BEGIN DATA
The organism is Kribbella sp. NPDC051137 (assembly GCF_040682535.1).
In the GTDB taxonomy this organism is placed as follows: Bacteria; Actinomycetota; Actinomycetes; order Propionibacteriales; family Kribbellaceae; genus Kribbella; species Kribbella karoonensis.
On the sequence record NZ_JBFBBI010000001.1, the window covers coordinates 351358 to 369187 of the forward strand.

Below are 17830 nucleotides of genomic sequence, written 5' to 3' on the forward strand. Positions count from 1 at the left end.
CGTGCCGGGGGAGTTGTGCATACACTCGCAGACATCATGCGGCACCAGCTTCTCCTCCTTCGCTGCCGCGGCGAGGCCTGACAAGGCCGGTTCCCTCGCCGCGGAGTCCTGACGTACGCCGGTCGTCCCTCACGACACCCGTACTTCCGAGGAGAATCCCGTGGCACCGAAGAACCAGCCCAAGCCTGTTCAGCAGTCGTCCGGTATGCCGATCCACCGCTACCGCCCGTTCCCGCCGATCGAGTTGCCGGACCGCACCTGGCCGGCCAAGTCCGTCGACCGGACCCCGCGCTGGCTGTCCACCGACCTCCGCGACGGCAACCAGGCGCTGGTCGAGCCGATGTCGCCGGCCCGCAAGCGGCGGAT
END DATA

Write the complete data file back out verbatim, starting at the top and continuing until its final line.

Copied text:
The organism is Kribbella sp. NPDC051137 (assembly GCF_040682535.1).
In the GTDB taxonomy this organism is placed as follows: Bacteria; Actinomycetota; Actinomycetes; order Propionibacteriales; family Kribbellaceae; genus Kribbella; species Kribbella karoonensis.
On the sequence record NZ_JBFBBI010000001.1, the window covers coordinates 351358 to 369187 of the forward strand.

Below are 17830 nucleotides of genomic sequence, written 5' to 3' on the forward strand. Positions count from 1 at the left end.
CGTGCCGGGGGAGTTGTGCATACACTCGCAGACATCATGCGGCACCAGCTTCTCCTCCTTCGCTGCCGCGGCGAGGCCTGACAAGGCCGGTTCCCTCGCCGCGGAGTCCTGACGTACGCCGGTCGTCCCTCACGACACCCGTACTTCCGAGGAGAATCCCGTGGCACCGAAGAACCAGCCCAAGCCTGTTCAGCAGTCGTCCGGTATGCCGATCCACCGCTACCGCCCGTTCCCGCCGATCGAGTTGCCGGACCGCACCTGGCCGGCCAAGTCCGTCGACCGGACCCCGCGCTGGCTGTCCACCGACCTCCGCGACGGCAACCAGGCGCTGGTCGAGCCGATGTCGCCGGCCCGCAAGCGGCGGAT